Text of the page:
Despite being touted by some people as a route intended only for 16-18 year old school-leavers, the fact remains that apprenticeships can be a good option for mature adults who want to improve their existing skills or change careers. Apprenticeships in the UK have no upper age limit, which means that in theory any adult can start an apprenticeship regardless of their age. Nonetheless, any adult wishing to become an apprentice does need to consider several factors beforehand, as well as the potential challenges involved in finding the right opportunity.
Apprenticeships are increasingly being used by employers to train their existing employees for the purpose of either moving them to a different role or to ensure the skills they have in their current role remain updated. Deciding on which type and level of apprenticeship is worth considering here, as you and your employer will need to both agree on what level of apprenticeship would be best suited to your career goals and existing skills level. To learn more about the different apprenticeship types and levels involved, please refer to our earlier article which examines this area in greater detail.
On the other hand, you might be looking for a new apprenticeship opportunity that is not being provided by an existing employer. Whilst it is possible for an adult of any age to start an apprenticeship, some mature adults can find the process of finding a suitable vacancy far from easy.
One obstacle that used to be a problem for mature adults in finding an apprenticeship is the cost involved to employers, as typically it can cost an employer more to hire an adult over the age of 25 who has completed their apprenticeship than a younger apprentice who would only need to be paid less than the National Minimum Wage. However, in the wake of the coronavirus pandemic more financial incentives are being given to employers to take on adult apprentices, whilst the demand for apprenticeships amongst adults is steadily increasing. Nonetheless, funding rules for apprenticeships are always liable to change and it may be the case for some time that younger apprentices may find it slightly easier to be accepted onto an apprentice than a mature adult.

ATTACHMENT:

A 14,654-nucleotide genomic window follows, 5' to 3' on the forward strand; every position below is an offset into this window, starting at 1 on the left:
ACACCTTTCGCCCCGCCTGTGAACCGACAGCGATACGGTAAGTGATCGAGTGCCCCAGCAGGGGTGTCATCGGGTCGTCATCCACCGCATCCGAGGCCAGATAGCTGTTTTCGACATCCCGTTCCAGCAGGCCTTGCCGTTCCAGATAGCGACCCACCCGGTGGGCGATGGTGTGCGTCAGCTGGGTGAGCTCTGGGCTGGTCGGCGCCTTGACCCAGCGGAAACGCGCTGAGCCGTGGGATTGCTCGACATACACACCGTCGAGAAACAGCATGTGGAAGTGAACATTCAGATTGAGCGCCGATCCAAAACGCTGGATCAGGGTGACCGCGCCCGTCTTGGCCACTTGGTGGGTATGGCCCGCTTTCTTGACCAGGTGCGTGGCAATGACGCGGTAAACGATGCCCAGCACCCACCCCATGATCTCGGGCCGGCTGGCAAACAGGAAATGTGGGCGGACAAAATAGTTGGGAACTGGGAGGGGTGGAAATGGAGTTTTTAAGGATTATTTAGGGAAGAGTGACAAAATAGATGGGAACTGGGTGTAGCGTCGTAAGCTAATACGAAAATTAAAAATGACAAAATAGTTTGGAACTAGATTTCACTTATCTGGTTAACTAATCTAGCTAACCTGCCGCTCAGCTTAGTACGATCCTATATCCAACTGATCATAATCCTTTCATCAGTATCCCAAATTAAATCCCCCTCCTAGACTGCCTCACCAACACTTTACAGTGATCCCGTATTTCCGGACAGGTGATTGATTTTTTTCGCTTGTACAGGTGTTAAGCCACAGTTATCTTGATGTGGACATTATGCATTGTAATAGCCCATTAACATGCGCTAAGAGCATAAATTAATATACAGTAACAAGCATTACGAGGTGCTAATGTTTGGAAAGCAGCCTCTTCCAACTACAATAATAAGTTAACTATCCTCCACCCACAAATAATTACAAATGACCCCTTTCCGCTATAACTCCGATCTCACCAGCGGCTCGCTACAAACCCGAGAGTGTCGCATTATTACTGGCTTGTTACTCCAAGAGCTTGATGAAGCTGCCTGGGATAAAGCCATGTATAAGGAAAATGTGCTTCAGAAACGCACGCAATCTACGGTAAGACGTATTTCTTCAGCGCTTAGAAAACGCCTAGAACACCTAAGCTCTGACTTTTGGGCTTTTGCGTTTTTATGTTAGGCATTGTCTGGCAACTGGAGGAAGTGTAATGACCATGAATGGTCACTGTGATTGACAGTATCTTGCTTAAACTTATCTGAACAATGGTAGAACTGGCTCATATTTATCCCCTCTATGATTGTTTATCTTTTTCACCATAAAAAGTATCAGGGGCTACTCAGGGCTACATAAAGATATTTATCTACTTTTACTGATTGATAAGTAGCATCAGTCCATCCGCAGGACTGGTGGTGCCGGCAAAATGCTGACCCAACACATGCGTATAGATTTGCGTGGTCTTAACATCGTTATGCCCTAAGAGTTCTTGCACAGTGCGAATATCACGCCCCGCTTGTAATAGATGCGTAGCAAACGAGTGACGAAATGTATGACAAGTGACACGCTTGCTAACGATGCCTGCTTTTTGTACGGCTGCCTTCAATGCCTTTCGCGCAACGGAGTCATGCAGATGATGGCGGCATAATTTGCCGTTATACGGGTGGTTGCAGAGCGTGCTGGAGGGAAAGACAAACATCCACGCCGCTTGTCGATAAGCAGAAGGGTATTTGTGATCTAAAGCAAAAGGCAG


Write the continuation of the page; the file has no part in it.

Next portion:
If you’re an adult who has a reasonable prospect of gaining an apprenticeship, one last factor to consider is whether or not your existing qualifications may affect your eligibility to start one. It is possible to do an apprenticeship that is at a level equivalent to or below any existing qualifications you have. For example, if you already have an undergraduate degree in business that shouldn’t prevent you from being eligible to start a Level 3 apprenticeship in digital marketing. A potential problem might emerge if you wanted to start an apprenticeship that was at the same or a lower level to an existing qualification that was too deemed to be in a subject area that was too similar. It might therefore be advisable to check whether or not any existing qualifications you hold may affect your eligibility to start an apprenticeship with your training provider before starting one.
Apprenticeships can therefore be a good option for adults as well as school-leavers. Whatever their age more people than ever before are looking to apprenticeships as way of progressing in their chosen field as well as gaining invaluable skills in a particular occupation or sector. To discover more about ORCA and our apprenticeship end-point assessment services, be sure to like and follow across LinkedIn, Facebook, Instagram and Twitter.